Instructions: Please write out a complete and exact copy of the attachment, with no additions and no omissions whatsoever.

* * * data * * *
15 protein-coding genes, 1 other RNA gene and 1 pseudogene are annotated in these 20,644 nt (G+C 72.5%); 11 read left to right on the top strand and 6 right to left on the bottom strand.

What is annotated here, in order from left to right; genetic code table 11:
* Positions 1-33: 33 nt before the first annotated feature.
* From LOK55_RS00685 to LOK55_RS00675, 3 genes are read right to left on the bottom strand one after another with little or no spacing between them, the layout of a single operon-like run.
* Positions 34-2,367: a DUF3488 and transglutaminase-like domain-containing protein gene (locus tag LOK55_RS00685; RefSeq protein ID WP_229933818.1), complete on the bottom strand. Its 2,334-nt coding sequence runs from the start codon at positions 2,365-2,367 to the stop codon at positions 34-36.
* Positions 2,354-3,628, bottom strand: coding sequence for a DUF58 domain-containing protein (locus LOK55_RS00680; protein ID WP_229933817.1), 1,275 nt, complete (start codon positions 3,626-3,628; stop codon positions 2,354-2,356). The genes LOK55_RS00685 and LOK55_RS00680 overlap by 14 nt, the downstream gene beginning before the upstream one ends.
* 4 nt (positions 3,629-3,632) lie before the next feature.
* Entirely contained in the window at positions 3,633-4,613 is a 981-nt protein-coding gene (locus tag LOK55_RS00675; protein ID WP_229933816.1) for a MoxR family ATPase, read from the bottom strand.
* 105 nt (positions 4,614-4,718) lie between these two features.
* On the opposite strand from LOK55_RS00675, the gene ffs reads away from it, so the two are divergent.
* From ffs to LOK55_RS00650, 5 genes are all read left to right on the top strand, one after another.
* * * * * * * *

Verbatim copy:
15 protein-coding genes, 1 other RNA gene and 1 pseudogene are annotated in these 20,644 nt (G+C 72.5%); 11 read left to right on the top strand and 6 right to left on the bottom strand.

What is annotated here, in order from left to right; genetic code table 11:
* Positions 1-33: 33 nt before the first annotated feature.
* From LOK55_RS00685 to LOK55_RS00675, 3 genes are read right to left on the bottom strand one after another with little or no spacing between them, the layout of a single operon-like run.
* Positions 34-2,367: a DUF3488 and transglutaminase-like domain-containing protein gene (locus tag LOK55_RS00685; RefSeq protein ID WP_229933818.1), complete on the bottom strand. Its 2,334-nt coding sequence runs from the start codon at positions 2,365-2,367 to the stop codon at positions 34-36.
* Positions 2,354-3,628, bottom strand: coding sequence for a DUF58 domain-containing protein (locus LOK55_RS00680; protein ID WP_229933817.1), 1,275 nt, complete (start codon positions 3,626-3,628; stop codon positions 2,354-2,356). The genes LOK55_RS00685 and LOK55_RS00680 overlap by 14 nt, the downstream gene beginning before the upstream one ends.
* 4 nt (positions 3,629-3,632) lie before the next feature.
* Entirely contained in the window at positions 3,633-4,613 is a 981-nt protein-coding gene (locus tag LOK55_RS00675; protein ID WP_229933816.1) for a MoxR family ATPase, read from the bottom strand.
* 105 nt (positions 4,614-4,718) lie between these two features.
* On the opposite strand from LOK55_RS00675, the gene ffs reads away from it, so the two are divergent.
* From ffs to LOK55_RS00650, 5 genes are all read left to right on the top strand, one after another.